In our case, the distinctive features were the polymorphous eruption on the face and trunk, the monomorphous tender pustules on the palms and soles and the painful oral erosions. The skin lesions on the face and trunk showed multiple-staged papules, vesicles, pustules and crusts and these showed clinical improvement during the antiviral treatment. However, the tender pustules on the palms and soles were not improved or crusted 3 days later after starting antiviral treatment. The pustular eruption on the palmoplantar area was considered for making the differential diagnoses of atypical varicella, hand-foot-mouth disease, erythema multiforme and localized pemphigoid. We excluded localized pemphigoid because of its rare childhood presentation, its predilection for flexural areas and the subepidermal blisters that were without reticular degeneration6. In contrast to our case, erythema multiforme shows typical targetoid lesions on the extensor surface of the extremities and it is triggered by a preceding infection with herpes simplex virus or by drugs7,8. The histopathologic findings of erythema multiforme also exhibit spongiosis, vacuolar degeneration of the basal cell layer with satellite cell necrosis, and focal junctional and subepidermal cleft formation8.
The form of varicella that occurs most often in childhood is an acute, highly contagious exanthem that exists simultaneously with all stages of the skin lesions. The varicella with unusual clinical aspects and an unusual course is referred to as atypical varicella, and this is characterized by an unusual distribution and/or a prolonged course4,9. Atypical varicella has been associated with pre-existing factors such as an immunocompromised status, sun exposure, local injury and preexisting rash4,9. Our case was a healthy child without atopic dermatitis, recurrent infection or a history of trauma. The clinical features of our case were not consistent with varicella, and especially the painful oral erosion as well as the tender nonpruritic monomorphous pustules on the palms and soles. In contrast, Tzanck's test from the vesicles of the abdomen showed multinucleated giant cells, and the skin biopsy from the pustules of the palm showed only reticular degeneration without inclusion bodies or multinucleated giant cells. A serologic test was positive for IgM varicellazoster antibody and there was an elevated level of Coxsackievirus A16 antibody, although we didn't perform follow-up serologic testing. There was no clinical improvement of the palmoplantar lesions in contrast with that of the trunk and face. Based on the above evidence, we thought that our case was varicella coinfected with hand-foot-mouth disease.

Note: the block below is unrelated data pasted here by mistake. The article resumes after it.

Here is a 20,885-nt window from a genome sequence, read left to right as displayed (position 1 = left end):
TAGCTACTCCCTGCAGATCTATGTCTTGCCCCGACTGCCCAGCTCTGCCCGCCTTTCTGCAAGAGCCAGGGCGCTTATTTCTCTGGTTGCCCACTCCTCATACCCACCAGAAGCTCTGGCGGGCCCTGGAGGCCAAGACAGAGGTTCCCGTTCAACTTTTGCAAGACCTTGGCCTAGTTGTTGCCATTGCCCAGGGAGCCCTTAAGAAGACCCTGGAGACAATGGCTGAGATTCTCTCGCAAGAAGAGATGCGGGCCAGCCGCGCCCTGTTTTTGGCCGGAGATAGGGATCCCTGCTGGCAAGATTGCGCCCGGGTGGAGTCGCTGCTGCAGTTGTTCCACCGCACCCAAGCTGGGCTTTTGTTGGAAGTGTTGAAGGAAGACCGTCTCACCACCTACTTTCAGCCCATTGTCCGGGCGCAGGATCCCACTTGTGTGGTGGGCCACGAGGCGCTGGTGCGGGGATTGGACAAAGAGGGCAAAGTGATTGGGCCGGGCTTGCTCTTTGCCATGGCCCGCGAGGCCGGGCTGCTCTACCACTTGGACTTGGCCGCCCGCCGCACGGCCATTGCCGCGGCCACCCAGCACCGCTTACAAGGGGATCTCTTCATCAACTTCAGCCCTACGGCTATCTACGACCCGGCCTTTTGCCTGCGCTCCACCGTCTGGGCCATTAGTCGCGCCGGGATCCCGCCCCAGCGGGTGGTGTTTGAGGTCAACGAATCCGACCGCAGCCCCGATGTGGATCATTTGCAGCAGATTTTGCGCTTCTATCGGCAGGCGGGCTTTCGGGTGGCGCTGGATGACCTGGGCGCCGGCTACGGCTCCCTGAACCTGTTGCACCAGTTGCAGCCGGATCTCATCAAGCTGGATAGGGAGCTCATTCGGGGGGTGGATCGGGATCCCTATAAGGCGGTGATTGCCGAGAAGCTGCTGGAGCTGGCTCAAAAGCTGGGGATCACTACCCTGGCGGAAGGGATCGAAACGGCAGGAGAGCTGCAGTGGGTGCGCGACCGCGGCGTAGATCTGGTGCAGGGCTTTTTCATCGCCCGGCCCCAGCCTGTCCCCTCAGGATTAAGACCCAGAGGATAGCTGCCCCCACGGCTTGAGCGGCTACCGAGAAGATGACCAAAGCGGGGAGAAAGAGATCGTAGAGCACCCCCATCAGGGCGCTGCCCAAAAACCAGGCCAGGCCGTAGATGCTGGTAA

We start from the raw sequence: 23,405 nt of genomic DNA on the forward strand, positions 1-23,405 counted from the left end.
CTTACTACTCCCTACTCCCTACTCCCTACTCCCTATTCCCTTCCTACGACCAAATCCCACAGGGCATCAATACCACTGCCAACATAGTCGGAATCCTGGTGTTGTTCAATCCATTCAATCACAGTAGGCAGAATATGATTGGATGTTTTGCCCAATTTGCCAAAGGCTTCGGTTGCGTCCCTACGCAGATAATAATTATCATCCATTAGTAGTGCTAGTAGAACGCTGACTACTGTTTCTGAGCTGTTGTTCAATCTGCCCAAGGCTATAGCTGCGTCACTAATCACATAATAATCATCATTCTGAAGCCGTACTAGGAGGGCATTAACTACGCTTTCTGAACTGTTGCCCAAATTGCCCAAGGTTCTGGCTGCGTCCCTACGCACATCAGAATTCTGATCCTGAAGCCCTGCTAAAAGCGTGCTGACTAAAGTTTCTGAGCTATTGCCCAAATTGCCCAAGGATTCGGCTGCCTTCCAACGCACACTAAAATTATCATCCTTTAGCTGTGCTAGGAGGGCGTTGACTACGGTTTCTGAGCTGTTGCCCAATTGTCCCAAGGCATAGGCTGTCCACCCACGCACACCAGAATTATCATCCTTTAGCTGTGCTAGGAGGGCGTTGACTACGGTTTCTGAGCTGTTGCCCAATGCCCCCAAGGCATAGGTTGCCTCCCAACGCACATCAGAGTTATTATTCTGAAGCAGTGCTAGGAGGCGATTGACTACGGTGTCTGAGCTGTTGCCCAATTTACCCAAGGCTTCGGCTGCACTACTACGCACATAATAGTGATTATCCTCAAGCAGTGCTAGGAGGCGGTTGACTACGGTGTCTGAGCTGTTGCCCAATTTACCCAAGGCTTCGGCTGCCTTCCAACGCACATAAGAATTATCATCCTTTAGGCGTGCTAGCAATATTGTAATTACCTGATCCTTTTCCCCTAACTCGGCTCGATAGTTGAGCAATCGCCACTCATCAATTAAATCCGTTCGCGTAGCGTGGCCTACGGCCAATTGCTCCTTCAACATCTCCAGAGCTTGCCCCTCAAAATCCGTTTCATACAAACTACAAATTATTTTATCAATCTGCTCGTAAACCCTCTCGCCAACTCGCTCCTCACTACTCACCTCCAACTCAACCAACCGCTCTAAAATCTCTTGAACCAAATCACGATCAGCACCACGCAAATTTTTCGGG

Auvin et al4 have described atypical varicella with palm and sole involvement that showed the same stage of evolution with positivity for both IgM and IgG varicella-zoster antibodies and positivity for IgG B1-coxsackie antibody without IgM. They suggested that the intraepidermal lesions were caused by a pre-existing B1 coxsackie infection, meaning that subclinical hand-foot-mouth disease might explain the distal involvement in the cases of atypical varicella.
Our present case is a unique case that probably confirmed Auvin et al's explanation of varicella combined with hand-foot-mouth disease, as was proven by the serologic testing, Tzanck's test and the histopathologic examination. Varicella can be associated with a variety of diseases even in healthy persons. So clinicians must be aware of the atypical clinical manifestations of varicella and they must consider the involvement of concomitant disease such as a coinfection of virus or bacteria and blistering dermatitis3,4.